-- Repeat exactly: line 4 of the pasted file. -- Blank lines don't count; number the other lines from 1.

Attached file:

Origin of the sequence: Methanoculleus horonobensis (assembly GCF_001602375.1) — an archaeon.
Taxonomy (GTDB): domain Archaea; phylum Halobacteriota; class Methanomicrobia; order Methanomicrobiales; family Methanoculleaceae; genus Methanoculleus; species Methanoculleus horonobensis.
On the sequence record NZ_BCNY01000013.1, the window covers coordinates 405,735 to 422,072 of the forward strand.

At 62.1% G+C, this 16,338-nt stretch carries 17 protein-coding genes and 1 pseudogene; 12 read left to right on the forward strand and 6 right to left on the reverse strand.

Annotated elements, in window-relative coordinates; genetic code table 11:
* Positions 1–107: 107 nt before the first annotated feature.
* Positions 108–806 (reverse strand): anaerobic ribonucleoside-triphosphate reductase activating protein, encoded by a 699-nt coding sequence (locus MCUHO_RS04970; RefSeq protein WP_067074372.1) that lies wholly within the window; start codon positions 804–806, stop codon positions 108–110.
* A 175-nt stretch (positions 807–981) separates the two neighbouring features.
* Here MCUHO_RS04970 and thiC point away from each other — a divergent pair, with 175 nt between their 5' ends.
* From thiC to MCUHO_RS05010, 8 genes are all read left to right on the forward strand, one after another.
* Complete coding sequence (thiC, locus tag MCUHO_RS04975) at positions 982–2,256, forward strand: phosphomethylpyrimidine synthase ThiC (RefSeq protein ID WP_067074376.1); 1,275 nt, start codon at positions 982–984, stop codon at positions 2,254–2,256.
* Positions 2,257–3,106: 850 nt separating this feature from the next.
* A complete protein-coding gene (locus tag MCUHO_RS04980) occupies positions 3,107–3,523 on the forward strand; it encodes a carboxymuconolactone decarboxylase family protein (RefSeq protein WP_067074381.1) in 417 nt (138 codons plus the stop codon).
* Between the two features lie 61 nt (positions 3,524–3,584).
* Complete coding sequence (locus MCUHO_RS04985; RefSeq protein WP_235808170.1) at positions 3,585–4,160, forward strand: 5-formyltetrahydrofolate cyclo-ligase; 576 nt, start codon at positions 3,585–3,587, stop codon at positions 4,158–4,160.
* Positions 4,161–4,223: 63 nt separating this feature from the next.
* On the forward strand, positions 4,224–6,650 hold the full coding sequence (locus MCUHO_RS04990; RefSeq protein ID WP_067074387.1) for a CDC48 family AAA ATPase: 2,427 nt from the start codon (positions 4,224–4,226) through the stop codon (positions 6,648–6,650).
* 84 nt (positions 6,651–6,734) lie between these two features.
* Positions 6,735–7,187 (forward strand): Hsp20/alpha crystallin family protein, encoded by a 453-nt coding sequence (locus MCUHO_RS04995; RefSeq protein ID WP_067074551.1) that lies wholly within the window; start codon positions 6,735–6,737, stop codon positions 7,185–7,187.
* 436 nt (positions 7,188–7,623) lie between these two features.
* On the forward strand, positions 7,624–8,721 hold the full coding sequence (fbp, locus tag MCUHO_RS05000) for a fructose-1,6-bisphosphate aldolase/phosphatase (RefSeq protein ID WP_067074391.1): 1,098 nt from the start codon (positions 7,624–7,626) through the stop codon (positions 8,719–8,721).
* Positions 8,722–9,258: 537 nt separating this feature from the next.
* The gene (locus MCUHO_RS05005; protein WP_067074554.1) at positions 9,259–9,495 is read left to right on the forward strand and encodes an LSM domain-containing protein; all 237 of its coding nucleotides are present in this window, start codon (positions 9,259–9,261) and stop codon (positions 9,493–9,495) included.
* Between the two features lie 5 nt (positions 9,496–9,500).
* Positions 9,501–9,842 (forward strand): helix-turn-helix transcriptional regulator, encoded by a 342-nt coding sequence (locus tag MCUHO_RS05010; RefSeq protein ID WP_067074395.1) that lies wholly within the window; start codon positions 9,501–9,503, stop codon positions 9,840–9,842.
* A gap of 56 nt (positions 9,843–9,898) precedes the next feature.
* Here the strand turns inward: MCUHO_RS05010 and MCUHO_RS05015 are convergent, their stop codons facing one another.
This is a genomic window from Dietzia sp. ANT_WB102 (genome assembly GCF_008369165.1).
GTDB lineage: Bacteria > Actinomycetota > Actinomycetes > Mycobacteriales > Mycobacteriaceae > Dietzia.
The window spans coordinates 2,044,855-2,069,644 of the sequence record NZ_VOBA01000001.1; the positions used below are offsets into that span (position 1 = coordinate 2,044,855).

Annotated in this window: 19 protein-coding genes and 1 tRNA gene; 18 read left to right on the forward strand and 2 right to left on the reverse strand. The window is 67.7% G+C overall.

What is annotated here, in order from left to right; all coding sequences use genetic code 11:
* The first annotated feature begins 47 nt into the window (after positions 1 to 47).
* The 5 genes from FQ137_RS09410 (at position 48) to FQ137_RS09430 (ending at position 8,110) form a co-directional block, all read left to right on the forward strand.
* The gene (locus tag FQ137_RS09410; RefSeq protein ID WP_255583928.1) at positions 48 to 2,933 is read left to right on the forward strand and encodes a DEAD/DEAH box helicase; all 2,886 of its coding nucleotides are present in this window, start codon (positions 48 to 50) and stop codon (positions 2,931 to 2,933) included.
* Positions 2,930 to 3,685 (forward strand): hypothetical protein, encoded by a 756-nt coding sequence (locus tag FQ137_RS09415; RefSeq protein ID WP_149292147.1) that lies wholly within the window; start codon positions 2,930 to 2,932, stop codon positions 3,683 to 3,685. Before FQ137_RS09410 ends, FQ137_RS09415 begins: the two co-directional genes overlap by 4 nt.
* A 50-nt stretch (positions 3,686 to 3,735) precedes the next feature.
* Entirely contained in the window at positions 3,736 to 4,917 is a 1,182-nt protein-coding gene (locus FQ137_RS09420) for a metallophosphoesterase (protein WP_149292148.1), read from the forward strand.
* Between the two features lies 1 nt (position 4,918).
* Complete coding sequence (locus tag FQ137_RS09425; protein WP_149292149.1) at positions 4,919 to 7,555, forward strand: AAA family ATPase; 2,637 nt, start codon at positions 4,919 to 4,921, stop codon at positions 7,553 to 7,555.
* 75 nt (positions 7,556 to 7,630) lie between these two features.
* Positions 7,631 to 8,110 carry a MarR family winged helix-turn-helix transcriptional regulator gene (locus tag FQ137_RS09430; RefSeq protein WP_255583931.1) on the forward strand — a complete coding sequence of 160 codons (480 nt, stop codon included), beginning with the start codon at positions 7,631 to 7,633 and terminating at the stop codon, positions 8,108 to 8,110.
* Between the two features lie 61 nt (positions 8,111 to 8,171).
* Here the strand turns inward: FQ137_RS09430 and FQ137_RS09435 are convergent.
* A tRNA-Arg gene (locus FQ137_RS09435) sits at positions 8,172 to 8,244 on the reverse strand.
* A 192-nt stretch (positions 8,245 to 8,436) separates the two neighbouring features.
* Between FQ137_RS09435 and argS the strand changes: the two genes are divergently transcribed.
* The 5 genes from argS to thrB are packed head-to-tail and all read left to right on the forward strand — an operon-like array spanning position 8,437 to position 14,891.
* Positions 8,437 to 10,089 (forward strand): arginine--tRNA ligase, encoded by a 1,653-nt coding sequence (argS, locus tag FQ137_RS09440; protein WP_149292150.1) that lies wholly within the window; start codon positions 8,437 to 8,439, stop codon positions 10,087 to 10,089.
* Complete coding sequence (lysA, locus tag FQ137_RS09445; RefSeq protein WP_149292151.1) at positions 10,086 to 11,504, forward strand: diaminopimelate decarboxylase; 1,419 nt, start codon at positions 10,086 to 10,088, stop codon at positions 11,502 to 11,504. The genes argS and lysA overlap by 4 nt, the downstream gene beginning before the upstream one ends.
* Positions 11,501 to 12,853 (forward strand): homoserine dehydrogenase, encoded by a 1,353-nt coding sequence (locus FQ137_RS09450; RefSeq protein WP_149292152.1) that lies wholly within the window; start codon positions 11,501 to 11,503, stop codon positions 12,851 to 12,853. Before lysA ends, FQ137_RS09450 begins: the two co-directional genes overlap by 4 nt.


At 62.1% G+C, this 16,338-nt stretch carries 17 protein-coding genes and 1 pseudogene; 12 read left to right on the forward strand and 6 right to left on the reverse strand.